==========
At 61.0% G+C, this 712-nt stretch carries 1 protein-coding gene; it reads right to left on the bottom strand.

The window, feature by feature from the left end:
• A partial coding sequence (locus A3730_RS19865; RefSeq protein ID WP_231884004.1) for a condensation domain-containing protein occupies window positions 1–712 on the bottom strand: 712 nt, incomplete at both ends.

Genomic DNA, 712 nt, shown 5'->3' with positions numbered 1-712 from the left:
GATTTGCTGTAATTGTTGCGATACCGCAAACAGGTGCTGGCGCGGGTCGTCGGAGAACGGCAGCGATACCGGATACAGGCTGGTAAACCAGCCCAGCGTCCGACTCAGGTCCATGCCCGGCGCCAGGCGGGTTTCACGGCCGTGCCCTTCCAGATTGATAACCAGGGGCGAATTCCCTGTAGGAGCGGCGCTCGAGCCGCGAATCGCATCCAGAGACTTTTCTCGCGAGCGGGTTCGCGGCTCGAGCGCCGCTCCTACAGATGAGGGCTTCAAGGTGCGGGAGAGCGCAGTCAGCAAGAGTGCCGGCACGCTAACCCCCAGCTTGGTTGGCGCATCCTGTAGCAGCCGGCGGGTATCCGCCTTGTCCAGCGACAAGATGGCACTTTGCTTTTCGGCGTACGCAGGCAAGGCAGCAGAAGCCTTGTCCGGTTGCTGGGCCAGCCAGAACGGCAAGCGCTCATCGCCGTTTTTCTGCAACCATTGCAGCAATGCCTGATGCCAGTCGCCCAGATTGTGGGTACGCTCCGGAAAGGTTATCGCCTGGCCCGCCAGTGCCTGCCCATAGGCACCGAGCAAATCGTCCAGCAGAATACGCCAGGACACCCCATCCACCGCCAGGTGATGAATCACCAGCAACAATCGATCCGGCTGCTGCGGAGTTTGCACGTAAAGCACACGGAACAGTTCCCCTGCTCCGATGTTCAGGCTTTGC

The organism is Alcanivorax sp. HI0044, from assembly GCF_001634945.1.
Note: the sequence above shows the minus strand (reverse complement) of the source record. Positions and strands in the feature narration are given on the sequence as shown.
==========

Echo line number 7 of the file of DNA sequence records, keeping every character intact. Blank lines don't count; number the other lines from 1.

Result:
Note: the sequence above shows the minus strand (reverse complement) of the source record. Positions and strands in the feature narration are given on the sequence as shown.